CHICAGO — Chicago White Sox catcher Yasmani Grandal claimed he didn’t intentionally get in the way of a throw from Houston Astros first baseman Yuli Gurriel to catcher Martin Maldonado as he ran to first base during a key moment in the fourth inning of Game 3 of the ALDS on Sunday night.
“I wish I could tell you it was a heads-up play,” Grandal said after the White Sox’s 12-6 win to stave off elimination in the best-of-five series. “I didn’t even know I was running that far inside the line. I was actually just trying to get to first.”
The Sox were leading 7-6 with runners on first and third and no outs when Grandal hit a ground ball to Gurriel, who attempted to cut down Luis Robert at the plate.
As the Sox’s catcher ran toward first while on the grass to the left of the chalk, he was hit by the ball coming home to Maldonado. It deflected away from the Astros’ catcher, allowing Robert to score and the inning to continue without the Astros getting an out on the play. Houston claimed interference.
“I tried to make the argument that he did get in the way,” Astros manager Dusty Baker said.
Interference would be called only if Grandal intentionally got in the way of the throw. All six umpires huddled on the infield grass, eventually declaring there was no intention.
“We decided that there was no interference because on that play, where the ball is hit to the infield and then coming back to the plate, that 45-foot line does not even come into play,” crew chief Tom Hallion said. “The batter established his basepath when he came out of the box and started running. He didn’t veer off. He didn’t throw up his shoulder. He did nothing intentional to get hit with that ball.”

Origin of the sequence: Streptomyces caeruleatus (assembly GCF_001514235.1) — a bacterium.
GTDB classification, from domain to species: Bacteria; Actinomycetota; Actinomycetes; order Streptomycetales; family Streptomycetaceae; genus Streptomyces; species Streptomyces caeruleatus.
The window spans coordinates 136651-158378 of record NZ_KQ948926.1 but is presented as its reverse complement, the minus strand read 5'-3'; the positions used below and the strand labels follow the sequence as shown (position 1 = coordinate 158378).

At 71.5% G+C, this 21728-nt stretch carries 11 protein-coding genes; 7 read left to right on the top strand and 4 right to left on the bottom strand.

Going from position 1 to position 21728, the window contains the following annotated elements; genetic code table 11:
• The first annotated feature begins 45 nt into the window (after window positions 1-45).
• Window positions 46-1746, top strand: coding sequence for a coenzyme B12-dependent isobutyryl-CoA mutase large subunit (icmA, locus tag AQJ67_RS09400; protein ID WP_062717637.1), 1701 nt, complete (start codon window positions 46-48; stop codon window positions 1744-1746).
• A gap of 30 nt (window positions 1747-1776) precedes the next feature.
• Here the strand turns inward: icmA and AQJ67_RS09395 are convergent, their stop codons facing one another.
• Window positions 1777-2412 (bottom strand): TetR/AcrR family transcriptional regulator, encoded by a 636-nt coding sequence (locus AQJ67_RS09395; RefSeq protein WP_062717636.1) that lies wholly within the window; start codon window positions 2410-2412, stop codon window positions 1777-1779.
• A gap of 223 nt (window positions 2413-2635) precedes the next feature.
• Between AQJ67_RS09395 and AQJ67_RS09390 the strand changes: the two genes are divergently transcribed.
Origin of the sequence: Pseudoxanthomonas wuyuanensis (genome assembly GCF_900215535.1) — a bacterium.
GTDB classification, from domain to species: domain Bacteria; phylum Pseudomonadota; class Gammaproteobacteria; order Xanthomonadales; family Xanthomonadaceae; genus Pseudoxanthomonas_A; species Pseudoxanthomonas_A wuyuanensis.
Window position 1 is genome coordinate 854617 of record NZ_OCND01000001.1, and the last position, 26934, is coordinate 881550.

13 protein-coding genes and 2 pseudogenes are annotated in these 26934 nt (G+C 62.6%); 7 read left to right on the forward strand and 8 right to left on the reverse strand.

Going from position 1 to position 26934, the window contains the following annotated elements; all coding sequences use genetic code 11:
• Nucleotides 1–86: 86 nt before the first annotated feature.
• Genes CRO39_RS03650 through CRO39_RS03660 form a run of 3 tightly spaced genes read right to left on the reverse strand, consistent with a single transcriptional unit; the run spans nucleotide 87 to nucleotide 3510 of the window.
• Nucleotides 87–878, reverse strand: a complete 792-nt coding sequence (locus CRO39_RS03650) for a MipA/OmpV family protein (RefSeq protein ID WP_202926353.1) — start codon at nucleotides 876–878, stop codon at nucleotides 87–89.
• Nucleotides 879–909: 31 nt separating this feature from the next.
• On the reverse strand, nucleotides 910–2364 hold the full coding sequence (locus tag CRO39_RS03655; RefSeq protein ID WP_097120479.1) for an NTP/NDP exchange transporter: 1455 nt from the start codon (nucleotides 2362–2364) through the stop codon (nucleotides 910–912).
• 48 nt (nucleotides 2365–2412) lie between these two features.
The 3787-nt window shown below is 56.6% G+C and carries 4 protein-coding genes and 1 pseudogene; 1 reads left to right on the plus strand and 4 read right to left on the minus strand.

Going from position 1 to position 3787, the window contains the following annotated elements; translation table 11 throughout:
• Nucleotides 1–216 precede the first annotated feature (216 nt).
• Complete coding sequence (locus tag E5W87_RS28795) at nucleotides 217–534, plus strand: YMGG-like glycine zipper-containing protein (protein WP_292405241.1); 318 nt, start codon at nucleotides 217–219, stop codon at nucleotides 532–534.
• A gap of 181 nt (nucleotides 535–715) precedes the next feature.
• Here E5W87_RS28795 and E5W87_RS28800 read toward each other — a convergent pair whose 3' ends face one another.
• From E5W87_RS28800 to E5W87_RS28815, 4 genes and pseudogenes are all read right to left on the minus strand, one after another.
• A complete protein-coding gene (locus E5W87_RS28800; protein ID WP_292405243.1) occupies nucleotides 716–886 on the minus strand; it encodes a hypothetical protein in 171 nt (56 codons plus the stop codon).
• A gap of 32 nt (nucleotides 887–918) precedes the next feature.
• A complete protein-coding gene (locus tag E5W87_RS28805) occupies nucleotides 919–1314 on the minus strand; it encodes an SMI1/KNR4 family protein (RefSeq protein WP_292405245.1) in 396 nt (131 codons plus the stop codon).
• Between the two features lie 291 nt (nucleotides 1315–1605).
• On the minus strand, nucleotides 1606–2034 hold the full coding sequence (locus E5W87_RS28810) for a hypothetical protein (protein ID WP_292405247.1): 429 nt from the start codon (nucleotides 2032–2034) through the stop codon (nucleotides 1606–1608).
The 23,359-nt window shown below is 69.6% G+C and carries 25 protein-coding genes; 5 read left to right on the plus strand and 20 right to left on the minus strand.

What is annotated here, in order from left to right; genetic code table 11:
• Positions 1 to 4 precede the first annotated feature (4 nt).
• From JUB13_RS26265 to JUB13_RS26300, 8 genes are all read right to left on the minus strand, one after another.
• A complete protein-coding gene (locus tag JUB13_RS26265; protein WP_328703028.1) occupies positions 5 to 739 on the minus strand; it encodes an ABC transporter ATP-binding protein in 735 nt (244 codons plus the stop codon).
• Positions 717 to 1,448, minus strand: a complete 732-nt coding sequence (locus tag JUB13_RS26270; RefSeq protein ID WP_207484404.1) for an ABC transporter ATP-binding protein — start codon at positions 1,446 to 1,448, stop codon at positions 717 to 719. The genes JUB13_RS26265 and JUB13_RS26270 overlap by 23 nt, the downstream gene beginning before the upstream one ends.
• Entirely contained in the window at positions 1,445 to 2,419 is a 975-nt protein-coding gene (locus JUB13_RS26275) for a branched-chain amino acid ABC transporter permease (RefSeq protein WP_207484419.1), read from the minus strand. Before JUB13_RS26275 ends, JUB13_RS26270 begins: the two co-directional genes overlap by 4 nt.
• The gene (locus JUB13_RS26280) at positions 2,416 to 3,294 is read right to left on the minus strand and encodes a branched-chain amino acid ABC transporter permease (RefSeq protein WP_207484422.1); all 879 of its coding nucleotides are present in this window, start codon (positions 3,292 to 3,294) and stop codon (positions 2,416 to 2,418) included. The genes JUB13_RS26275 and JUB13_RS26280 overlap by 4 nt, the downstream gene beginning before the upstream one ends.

The play is different than if the throw was going to first to get Grandal. Then he would subjected to interference without intent, but the throw home is no different than one to any other base. If it hits the runner, it’s a live ball and no interference is called.
“I was arguing the fact that especially him being a catcher, he knows what he was doing,” Baker said. “I mean, that was a smart play on his part, and that was the explanation that they gave me that they didn’t see anything wrong with the play.”
White Sox manager Tony La Russa was adamant the ball hit Grandal accidentally and not intentionally.
“There’s no way he could do that on purpose,” La Russa said. “I guarantee you that there was no intent to interfere with that play. I can guarantee it.”
The Sox scored another run in the inning then added three more in the eighth to become the first team to score at least 10 runs in a playoff game and strike out at least 15 hitters in the same contest. Houston struck out a total of 16 times on the night, but the game was still in doubt when the Grandal play occurred, helping keep the series alive for the home team.
“It takes me a long time to get there [first base], so as I hit the ball, I’m looking down,” Grandal said. “As I look up, I see the ball kind of coming straight at me. I try to get out of the way, and it hit me.”
Game 4 is Monday afternoon.